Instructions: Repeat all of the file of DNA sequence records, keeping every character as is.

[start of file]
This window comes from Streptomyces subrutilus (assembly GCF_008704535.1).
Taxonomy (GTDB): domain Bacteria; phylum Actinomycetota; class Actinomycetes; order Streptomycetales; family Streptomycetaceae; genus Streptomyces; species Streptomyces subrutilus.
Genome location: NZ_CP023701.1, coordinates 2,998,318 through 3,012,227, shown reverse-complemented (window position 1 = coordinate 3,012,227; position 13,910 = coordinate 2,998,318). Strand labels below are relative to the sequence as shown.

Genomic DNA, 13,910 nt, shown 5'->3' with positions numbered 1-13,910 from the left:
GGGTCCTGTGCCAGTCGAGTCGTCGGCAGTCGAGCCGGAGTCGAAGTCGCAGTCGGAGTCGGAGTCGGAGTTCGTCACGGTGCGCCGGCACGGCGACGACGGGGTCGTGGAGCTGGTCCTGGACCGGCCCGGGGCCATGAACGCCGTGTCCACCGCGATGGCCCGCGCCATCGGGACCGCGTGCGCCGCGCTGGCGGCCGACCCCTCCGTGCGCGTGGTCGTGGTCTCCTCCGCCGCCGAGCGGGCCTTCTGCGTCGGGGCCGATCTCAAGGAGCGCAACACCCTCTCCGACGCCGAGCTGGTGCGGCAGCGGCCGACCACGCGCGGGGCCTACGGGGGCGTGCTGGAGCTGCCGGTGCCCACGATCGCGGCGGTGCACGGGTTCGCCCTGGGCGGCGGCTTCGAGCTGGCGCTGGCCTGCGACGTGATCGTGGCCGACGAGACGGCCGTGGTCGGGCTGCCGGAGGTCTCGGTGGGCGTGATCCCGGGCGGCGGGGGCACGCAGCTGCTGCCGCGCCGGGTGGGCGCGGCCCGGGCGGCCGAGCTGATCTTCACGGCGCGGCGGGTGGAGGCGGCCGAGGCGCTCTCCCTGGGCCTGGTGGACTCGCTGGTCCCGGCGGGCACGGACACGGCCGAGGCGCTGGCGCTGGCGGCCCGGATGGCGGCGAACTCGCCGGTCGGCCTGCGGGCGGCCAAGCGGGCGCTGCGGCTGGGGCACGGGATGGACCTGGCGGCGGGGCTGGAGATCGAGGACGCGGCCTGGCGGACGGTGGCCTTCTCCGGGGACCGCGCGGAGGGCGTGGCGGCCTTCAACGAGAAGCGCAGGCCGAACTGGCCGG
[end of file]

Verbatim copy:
This window comes from Streptomyces subrutilus (assembly GCF_008704535.1).
Taxonomy (GTDB): domain Bacteria; phylum Actinomycetota; class Actinomycetes; order Streptomycetales; family Streptomycetaceae; genus Streptomyces; species Streptomyces subrutilus.
Genome location: NZ_CP023701.1, coordinates 2,998,318 through 3,012,227, shown reverse-complemented (window position 1 = coordinate 3,012,227; position 13,910 = coordinate 2,998,318). Strand labels below are relative to the sequence as shown.

Genomic DNA, 13,910 nt, shown 5'->3' with positions numbered 1-13,910 from the left:
GGGTCCTGTGCCAGTCGAGTCGTCGGCAGTCGAGCCGGAGTCGAAGTCGCAGTCGGAGTCGGAGTCGGAGTTCGTCACGGTGCGCCGGCACGGCGACGACGGGGTCGTGGAGCTGGTCCTGGACCGGCCCGGGGCCATGAACGCCGTGTCCACCGCGATGGCCCGCGCCATCGGGACCGCGTGCGCCGCGCTGGCGGCCGACCCCTCCGTGCGCGTGGTCGTGGTCTCCTCCGCCGCCGAGCGGGCCTTCTGCGTCGGGGCCGATCTCAAGGAGCGCAACACCCTCTCCGACGCCGAGCTGGTGCGGCAGCGGCCGACCACGCGCGGGGCCTACGGGGGCGTGCTGGAGCTGCCGGTGCCCACGATCGCGGCGGTGCACGGGTTCGCCCTGGGCGGCGGCTTCGAGCTGGCGCTGGCCTGCGACGTGATCGTGGCCGACGAGACGGCCGTGGTCGGGCTGCCGGAGGTCTCGGTGGGCGTGATCCCGGGCGGCGGGGGCACGCAGCTGCTGCCGCGCCGGGTGGGCGCGGCCCGGGCGGCCGAGCTGATCTTCACGGCGCGGCGGGTGGAGGCGGCCGAGGCGCTCTCCCTGGGCCTGGTGGACTCGCTGGTCCCGGCGGGCACGGACACGGCCGAGGCGCTGGCGCTGGCGGCCCGGATGGCGGCGAACTCGCCGGTCGGCCTGCGGGCGGCCAAGCGGGCGCTGCGGCTGGGGCACGGGATGGACCTGGCGGCGGGGCTGGAGATCGAGGACGCGGCCTGGCGGACGGTGGCCTTCTCCGGGGACCGCGCGGAGGGCGTGGCGGCCTTCAACGAGAAGCGCAGGCCGAACTGGCCGG